Scientific Advisors & Collaborators
Andrew Feigin, M.D.
Dr. Andrew Feigin has been involved in Huntington’s disease (HD) clinical research for more than 20 years. He participated in the Venezuela HD project for 10 years beginning in 1993, and he has been a site principal investigator on more than 30 National Institute of Health and industry-sponsored clinical trials of new treatments for HD and Parkinson’s disease (PD). In addition, Dr. Feigin has been a principal investigator (PI) on several multicenter clinical trials for HD and PD. He has also served in several leadership roles for the Huntington Study Group and currently serves as chair. In addition to his clinical research activities, Dr. Feigin maintains a busy clinical practice caring for patients with HD, PD, and other movement disorders.
Senda Ajroud-Driss, M.D.
Dr. Senda Ajroud-Driss, MD is a neuromuscular medicine specialist in Chicago, IL. Dr. Ajroud-Driss completed her Medical Degree at University of Tunis, Tunisia (1996) and postgraduate residency at University of Illinois Hospital and Health System, followed by a Fellowship at Northwestern University, McGaw Medical Center (Northwestern Memorial Hospital), (2005). She currently practices at Regenstein Center for Neurological Care and is affiliated with Northwestern Memorial Hospital. Dr. Ajroud-Driss has 25 years of experience with specialties in Neuromuscular Disorders: Amyotrophic Lateral Sclerosis, Muscular Dystropy, Peripheral Neuropathy.
- Board Certification: Neurology, American Board of Psychiatry and Neurology.
- Board Certification: Neuromuscular Medicine, American Board of Psychiatry and Neurology.
Mark Mattson, Ph.D.
After receiving his Ph.D. degree from the University of Iowa, Dr. Mattson completed a postdoctoral fellowship in Developmental Neuroscience at Colorado State University. He then joined the Sanders-Brown Center on Aging at the University of Kentucky College of Medicine where he advanced to Full Professor. In 2000, Dr. Mattson took the position of Chief of the Laboratory of Neurosciences at the National Institute on Aging in Baltimore. He is also a Professor in the Department of Neuroscience at Johns Hopkins University School of Medicine where he is the director of a course on the Neurobiology of Aging. Dr. Mattson leads a multi-faceted research team that applies cutting-edge technologies in research aimed at understanding molecular and cellular mechanisms of brain aging and the pathogenesis of Alzheimer’s, Parkinson’s and Huntington’s diseases, and stroke. His work has elucidated how the brain responds adaptively to challenges such as fasting and exercise, and he has used that information to develop novel interventions to promote optimal brain function throughout life. He has published more than 500 original research articles and numerous review articles, and has edited 10 books in the areas of signal transduction, cellular stress responses, neurodegenerative disorders and mechanisms of aging. Dr. Mattson has been the most highly cited neuroscientist in the world during the past 20 years with an ‘h’ index of over 160. He has received many awards including the Metropolitan Life Foundation Medical Research Award, the Alzheimer’s Association Zenith Award, the Santiago Grisolia Chair Prize and the Tovi Comet-Walerstein Science Award. He was elected an AAAS Fellow in 2011. He is Editor-in-Chief of Ageing Research Reviews and NeuroMolecular Medicine, and has been/is a Managing or Associate Editor of Nature Communications, the Journal of Neuroscience, Trends in Neurosciences, the Journal of Neurochemistry and the Neurobiology of Aging.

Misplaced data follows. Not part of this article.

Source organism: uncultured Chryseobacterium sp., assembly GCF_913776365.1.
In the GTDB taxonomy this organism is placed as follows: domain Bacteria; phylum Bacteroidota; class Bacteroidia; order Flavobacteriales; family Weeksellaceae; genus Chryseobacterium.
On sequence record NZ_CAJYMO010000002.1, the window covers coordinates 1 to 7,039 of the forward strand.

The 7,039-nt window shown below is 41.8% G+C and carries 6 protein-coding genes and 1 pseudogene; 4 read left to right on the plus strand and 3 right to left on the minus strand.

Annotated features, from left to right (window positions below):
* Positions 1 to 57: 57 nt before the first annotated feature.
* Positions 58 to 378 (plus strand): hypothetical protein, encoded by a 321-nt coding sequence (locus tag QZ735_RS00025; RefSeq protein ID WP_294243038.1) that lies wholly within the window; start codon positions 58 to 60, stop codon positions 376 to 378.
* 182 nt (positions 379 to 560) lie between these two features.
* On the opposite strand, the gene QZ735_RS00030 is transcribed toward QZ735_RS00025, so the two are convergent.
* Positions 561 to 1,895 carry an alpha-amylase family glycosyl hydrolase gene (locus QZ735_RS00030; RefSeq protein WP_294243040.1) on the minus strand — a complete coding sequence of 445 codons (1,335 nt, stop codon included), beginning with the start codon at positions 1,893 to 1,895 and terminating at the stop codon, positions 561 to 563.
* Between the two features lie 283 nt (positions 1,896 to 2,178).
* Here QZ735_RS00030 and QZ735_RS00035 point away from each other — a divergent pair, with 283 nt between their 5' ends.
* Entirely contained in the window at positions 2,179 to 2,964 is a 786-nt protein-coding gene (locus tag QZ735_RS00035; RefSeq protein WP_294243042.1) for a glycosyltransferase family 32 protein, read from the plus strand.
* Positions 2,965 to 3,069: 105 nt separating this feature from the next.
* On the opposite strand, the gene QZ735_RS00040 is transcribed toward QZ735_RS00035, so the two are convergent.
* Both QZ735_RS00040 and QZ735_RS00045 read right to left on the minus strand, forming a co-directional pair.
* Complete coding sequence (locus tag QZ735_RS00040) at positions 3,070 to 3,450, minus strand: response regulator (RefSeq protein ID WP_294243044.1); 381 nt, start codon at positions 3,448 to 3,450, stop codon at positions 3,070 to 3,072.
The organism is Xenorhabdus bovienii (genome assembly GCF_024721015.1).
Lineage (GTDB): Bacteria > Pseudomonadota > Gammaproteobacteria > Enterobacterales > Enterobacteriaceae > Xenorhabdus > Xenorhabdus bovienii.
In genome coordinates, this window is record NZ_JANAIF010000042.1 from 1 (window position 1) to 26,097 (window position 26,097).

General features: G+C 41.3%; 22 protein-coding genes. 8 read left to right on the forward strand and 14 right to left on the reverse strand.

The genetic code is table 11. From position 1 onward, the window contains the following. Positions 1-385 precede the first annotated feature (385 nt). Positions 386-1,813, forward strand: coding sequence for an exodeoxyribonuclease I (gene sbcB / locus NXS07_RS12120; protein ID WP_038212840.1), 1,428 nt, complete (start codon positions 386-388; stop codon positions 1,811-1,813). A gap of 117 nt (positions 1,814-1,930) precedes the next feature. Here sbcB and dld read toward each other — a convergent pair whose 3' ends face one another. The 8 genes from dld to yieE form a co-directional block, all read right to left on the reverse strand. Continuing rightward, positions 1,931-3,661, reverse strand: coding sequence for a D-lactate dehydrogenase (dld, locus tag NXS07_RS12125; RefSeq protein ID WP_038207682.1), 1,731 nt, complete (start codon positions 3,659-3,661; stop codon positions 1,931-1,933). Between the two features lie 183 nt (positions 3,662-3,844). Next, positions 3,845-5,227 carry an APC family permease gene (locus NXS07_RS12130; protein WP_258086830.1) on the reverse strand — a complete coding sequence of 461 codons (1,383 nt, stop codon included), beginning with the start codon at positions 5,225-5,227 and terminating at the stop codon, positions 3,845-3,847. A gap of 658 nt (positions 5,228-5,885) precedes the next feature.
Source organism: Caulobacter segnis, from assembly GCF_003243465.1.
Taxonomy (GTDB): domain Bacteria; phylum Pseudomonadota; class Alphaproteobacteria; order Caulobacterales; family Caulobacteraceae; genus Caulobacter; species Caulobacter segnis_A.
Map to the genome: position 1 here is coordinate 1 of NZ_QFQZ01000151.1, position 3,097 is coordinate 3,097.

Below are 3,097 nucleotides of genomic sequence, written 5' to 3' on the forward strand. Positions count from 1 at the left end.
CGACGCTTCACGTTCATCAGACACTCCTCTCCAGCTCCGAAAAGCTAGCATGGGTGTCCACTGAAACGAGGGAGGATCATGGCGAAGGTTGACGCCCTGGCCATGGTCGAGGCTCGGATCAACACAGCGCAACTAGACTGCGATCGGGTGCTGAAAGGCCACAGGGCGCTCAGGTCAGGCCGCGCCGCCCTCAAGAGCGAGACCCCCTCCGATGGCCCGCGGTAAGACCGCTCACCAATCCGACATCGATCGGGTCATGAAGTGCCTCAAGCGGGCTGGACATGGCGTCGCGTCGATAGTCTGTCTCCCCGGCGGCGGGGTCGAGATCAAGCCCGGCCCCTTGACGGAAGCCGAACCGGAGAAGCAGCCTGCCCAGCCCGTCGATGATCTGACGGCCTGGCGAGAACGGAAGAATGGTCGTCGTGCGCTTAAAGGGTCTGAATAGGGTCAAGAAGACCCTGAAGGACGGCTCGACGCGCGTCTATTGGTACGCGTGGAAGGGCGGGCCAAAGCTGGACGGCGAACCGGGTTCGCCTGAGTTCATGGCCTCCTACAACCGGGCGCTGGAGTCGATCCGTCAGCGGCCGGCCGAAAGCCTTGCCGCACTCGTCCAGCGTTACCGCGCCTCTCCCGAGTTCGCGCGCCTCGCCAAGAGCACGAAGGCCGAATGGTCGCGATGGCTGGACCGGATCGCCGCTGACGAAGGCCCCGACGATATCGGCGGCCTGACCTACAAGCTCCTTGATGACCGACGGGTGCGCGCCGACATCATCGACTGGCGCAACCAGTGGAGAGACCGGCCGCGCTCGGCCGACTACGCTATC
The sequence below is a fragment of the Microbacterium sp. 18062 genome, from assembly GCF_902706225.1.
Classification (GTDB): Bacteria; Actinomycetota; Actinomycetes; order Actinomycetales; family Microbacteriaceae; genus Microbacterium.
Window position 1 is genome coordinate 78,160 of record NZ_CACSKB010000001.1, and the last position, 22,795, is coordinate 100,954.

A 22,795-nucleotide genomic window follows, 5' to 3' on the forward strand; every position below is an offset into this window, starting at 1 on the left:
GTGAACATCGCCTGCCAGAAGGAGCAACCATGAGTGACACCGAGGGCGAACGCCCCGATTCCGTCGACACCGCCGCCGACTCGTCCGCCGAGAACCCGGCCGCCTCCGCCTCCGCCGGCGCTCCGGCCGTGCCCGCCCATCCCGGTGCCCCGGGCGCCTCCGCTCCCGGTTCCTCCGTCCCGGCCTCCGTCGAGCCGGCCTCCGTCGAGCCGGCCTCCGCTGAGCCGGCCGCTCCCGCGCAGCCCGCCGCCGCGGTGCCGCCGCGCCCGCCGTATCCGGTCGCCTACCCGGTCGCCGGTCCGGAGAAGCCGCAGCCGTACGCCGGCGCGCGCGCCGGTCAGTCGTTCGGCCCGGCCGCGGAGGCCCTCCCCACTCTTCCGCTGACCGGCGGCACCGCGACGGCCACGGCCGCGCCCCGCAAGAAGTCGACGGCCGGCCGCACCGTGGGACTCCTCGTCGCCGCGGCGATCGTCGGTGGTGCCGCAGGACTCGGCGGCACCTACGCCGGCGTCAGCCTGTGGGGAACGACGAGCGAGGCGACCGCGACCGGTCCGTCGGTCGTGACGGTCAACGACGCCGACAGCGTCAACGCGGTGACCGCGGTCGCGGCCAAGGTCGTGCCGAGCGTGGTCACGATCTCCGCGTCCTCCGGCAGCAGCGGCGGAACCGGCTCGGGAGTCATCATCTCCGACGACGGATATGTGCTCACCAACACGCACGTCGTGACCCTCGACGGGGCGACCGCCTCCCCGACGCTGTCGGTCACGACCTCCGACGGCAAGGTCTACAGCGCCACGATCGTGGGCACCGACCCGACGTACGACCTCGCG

Martin Brand B. Sc., M.A., Ph.D., F. Med. Sci.
Dr. Martin Brand was trained in Biochemistry in the UK at the University of Manchester Institute of Science and Technology (B.Sc.) and the University of Bristol (Ph.D.), followed by a postdoctoral position at Johns Hopkins University (Baltimore, MD) with Professor Albert Lehninger. He was a faculty member of the Biochemistry Department at the University of Cambridge (UK) and a Fellow of Girton College, Cambridge, then a Group Leader at the Medical Research Council in Cambridge. He moved his laboratory to the Buck Institute for Research on Aging in Novato, CA, in 2008.